83. Paper Plains says:

    I had reserves going in to watch this movie, because I'm not huge on scifi, but I was not disappointed! Great story, great cast, great visuals.

  84. bahemutking12 says:

    This movie was Garbage…poorly written,poorly acted..not to mention they ripped off S.t.a.l.k.e.r…lol

  85. Alan Carrasco Meza says:

    “The art of self-destruction” isn’t the best title /:

  86. Mattycakes says:

    I really like the design of the alien's initial form. Very cool description also. I never saw this in theaters when it came out and I seriously regret it.

  87. Angelika Krawczyk says:

    A film you only watch once.

  88. Austin Baker says:

    The shimmer is what I imagine the thinny looks like in the dark tower series

  89. one eyed man says:

    The only problem with this movie is the ending.

  90. jneiberger says:

    I really hated this movie. The book was pretty frustrating to slog through and the movie was worse. It could have been good, but I feel like nearly every role was miscast. I wouldn't mind seeing it remade in a few years.

  91. TravelClast says:

    I watch lit everything you produce, and across the board, its all fantastic, but this … this one is special … I saw this movie, and I consider myself an advanced filmgoer, studied film theory in uni, all that good stuff, but I really really didnt get this one, didnt care for it … I watch this and Im blown away … bravo Sir for shedding light in my darkness.

  92. Lordi Awa says:

    The movie didn't work for me. I regretted buying it, actually.

  93. Teatro Grottesco says:

    The movie was good. I just feel it should have been credited as inspired by Jeff Van Dermeers' Annihilation and let there be a true adaption.

  94. Randy White says:

    Top ten movie this Decade

  95. Bulmer says:

    Lessons from the Screenplay, please can you suggest some films for me to watch if I enjoyed Annihilation? I'm feeling a bit stuck and would honestly appreciate your (or other users within your comments) input here. I just want some things to sink my teeth into and 'discover'. Thanks in advance.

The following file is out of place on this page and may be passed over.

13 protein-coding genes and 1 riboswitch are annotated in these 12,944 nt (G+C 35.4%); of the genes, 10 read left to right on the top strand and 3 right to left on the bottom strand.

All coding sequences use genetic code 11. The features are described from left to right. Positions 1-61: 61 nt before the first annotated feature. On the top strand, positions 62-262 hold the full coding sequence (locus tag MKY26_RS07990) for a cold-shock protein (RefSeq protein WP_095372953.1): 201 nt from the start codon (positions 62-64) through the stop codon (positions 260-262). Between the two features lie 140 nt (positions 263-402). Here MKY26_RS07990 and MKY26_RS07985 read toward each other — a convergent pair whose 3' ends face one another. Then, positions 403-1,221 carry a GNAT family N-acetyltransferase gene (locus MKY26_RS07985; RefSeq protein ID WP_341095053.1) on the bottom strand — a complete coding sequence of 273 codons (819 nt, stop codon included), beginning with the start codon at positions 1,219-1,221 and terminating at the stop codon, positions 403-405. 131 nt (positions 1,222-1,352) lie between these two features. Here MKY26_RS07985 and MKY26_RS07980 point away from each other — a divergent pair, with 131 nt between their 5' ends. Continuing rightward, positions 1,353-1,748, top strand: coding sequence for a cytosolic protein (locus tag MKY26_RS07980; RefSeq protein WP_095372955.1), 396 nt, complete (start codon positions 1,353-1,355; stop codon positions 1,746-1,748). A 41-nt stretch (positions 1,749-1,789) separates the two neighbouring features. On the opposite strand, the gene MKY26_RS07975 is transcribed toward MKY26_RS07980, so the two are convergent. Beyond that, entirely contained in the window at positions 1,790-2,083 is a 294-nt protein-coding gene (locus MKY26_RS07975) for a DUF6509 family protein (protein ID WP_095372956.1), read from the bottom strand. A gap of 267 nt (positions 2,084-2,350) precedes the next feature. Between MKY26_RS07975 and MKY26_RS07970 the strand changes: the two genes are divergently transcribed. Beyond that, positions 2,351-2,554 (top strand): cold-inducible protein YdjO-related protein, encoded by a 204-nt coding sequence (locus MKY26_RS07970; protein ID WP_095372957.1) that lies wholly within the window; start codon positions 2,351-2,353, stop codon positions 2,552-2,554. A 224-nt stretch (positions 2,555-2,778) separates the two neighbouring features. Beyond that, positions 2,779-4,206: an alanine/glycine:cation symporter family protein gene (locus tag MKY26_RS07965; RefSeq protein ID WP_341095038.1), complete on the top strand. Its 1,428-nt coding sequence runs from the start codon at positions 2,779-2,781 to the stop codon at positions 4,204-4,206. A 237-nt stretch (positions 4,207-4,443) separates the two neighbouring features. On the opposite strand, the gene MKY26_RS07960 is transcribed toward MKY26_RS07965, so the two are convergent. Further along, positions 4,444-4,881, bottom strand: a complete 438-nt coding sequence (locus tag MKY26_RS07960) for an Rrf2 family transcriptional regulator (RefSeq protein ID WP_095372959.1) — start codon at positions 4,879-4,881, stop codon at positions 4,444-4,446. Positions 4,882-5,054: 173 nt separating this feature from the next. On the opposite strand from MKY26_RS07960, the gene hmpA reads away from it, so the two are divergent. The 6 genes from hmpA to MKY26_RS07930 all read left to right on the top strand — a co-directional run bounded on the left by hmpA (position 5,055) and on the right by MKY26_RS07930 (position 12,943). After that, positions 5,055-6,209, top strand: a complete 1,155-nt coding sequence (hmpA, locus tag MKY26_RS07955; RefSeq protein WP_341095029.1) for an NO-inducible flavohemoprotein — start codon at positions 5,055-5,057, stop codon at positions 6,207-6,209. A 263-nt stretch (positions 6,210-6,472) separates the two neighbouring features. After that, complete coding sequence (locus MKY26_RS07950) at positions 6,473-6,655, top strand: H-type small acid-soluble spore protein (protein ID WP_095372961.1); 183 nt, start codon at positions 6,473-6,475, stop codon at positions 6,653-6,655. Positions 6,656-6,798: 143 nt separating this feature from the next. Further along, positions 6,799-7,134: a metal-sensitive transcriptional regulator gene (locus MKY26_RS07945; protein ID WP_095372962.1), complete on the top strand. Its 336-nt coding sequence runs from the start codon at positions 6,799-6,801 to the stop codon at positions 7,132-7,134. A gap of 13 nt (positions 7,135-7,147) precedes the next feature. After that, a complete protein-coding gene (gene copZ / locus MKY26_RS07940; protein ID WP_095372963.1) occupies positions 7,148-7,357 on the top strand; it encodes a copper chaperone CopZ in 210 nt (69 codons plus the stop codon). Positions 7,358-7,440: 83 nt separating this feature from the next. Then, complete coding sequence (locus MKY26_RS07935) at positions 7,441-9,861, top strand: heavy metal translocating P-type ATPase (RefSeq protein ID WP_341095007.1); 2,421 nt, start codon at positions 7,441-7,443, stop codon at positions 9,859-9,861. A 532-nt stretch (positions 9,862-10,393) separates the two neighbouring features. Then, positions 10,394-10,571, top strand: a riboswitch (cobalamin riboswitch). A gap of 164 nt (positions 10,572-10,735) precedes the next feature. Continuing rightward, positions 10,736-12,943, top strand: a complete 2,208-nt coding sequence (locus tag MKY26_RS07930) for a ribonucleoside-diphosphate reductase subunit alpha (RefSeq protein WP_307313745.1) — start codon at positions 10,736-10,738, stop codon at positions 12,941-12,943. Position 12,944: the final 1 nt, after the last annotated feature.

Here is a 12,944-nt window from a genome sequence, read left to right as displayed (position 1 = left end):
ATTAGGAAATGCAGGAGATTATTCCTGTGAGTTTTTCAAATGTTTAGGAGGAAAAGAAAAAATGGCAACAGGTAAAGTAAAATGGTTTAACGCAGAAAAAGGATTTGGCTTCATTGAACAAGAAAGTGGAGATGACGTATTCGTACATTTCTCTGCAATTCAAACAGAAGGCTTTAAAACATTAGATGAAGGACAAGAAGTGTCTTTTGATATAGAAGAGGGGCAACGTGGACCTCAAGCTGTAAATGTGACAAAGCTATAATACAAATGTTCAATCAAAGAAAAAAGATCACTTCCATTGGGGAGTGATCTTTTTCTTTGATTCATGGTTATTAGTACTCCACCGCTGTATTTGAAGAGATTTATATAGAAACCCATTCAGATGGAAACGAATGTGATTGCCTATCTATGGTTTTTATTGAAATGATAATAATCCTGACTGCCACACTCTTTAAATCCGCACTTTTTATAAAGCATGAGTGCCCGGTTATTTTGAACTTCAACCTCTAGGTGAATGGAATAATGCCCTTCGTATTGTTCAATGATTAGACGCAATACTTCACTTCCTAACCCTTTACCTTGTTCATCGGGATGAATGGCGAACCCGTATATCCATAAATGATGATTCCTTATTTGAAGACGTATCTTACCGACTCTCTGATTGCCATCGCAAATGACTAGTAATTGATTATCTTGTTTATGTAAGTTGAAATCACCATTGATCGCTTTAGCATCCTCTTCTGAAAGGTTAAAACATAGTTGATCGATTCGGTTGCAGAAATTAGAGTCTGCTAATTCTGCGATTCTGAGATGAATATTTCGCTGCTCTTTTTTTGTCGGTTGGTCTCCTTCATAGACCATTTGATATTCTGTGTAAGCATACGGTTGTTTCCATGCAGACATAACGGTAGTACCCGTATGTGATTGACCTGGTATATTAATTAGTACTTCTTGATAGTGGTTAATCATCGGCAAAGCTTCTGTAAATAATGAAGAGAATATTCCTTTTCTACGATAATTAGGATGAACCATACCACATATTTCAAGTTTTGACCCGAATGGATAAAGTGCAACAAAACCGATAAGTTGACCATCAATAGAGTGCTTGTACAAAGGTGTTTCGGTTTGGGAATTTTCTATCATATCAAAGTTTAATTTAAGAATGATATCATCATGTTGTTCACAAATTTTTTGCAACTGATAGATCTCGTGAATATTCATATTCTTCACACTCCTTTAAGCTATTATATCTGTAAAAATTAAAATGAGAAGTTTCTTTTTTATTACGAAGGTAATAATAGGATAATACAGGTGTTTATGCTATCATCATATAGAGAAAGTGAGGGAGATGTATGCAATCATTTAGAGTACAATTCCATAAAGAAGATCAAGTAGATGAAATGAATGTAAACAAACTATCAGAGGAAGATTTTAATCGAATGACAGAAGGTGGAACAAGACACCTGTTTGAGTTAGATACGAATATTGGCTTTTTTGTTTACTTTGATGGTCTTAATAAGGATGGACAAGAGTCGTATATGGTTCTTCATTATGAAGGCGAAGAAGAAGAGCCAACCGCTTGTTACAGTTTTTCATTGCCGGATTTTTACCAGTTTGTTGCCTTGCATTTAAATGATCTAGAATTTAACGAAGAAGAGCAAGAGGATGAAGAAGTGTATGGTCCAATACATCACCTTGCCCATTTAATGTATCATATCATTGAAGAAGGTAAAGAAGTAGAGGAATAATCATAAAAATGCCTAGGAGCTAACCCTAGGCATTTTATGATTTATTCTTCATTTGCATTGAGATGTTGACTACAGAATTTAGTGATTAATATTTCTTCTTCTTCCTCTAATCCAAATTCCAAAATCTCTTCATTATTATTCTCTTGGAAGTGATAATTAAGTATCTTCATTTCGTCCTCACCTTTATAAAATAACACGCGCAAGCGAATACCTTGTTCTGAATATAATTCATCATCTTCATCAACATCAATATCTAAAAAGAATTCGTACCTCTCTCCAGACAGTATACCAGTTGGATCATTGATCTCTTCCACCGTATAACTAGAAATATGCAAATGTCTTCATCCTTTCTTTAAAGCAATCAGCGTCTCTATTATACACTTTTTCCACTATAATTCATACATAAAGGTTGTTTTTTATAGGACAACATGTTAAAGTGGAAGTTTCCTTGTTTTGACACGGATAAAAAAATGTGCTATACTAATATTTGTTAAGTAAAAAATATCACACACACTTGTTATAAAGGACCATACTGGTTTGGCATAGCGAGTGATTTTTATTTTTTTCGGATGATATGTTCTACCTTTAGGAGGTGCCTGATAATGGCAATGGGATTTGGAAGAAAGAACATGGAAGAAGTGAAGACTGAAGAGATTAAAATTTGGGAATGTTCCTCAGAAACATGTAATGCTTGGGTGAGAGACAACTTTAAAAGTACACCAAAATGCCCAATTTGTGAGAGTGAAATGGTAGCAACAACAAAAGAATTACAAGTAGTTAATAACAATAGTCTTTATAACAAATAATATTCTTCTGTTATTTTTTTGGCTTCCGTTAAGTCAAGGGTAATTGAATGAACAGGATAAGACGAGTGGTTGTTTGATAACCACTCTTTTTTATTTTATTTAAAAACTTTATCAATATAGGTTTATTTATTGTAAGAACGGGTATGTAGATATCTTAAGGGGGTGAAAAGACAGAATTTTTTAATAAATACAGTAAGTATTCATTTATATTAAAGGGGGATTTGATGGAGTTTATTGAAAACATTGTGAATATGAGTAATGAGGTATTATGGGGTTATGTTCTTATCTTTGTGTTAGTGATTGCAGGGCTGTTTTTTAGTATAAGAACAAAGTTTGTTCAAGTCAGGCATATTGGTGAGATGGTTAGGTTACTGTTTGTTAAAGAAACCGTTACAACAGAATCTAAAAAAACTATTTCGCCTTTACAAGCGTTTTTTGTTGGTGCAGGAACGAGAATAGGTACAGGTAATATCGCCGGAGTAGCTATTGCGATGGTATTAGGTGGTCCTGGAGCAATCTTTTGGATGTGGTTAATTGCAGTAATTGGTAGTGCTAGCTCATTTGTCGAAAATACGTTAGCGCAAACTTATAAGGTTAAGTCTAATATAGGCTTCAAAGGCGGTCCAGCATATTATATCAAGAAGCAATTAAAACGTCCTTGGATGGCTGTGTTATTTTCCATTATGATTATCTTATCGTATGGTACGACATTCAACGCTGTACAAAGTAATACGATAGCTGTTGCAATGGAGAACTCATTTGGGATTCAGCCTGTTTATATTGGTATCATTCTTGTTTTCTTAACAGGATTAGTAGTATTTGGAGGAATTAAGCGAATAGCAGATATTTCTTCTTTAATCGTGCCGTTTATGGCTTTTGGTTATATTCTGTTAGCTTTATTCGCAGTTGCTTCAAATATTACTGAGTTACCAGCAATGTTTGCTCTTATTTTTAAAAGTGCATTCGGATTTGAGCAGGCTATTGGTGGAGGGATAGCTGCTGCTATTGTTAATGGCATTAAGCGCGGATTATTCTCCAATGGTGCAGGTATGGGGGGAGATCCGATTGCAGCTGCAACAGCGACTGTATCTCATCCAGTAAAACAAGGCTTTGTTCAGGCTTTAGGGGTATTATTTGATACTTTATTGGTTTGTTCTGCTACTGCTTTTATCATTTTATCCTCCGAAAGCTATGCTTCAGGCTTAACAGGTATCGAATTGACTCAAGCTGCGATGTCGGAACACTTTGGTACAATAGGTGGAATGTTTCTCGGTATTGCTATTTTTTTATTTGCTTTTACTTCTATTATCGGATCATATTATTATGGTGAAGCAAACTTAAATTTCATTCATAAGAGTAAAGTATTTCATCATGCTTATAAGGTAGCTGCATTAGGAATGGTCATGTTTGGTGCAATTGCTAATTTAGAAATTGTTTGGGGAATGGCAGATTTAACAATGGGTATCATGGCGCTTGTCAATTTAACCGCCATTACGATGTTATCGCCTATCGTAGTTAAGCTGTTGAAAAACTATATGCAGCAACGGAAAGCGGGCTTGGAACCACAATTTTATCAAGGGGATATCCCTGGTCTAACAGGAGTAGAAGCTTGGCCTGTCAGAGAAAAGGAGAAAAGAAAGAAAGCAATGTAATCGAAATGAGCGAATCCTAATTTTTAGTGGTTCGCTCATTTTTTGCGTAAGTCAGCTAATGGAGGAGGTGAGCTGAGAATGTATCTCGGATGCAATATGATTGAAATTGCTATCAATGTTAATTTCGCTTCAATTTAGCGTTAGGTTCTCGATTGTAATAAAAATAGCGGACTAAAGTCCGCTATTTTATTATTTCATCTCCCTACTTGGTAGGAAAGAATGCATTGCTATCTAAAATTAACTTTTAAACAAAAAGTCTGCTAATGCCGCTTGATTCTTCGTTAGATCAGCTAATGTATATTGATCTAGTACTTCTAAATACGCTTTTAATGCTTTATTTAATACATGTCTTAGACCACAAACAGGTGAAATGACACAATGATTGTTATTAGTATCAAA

96. Varinder Gill says:

    Wow! I read the book and watched the movie but your video was so much more understandable!

  97. Sidd Sen says:

    The digital artists responsible for realizing the unknowable beauty of the shimmer should be proud of themselves. Definitely one of the most imaginative works coming out of science fiction in recent years.

  98. Voodoe says:

    The "Small Beans" podcast covered this. I really loved their take as they are film buffs and writers themselves and are deeply passionate.
    They basically say that the shimmer is a prism for trauma, and Annihilation in itself draws in the question of if we are doomed to be flawed at our most base components. Annihilation in scientific terminology, means to convert matter to energy, and nothing in this film suggests complete and utter destruction, but almost like conversion … everything is melding into itself and being shaped by everything around it. It's a really fantastic metaphor for trauma. Great take, awesome movie. If you want a waaaaay more in depth and mind-opening explanation and interpretation, I'd suggest checking out "Small Beans". They really deserve love, they do amazing work.

  99. Tlot Pwist says:

    Hope Garland doesn't become the new Proyas (promising sf director gone bleh)

  100. crack head says:

    The bear scene is the first scene in a movie to actually scare me since watching horror movies as a child.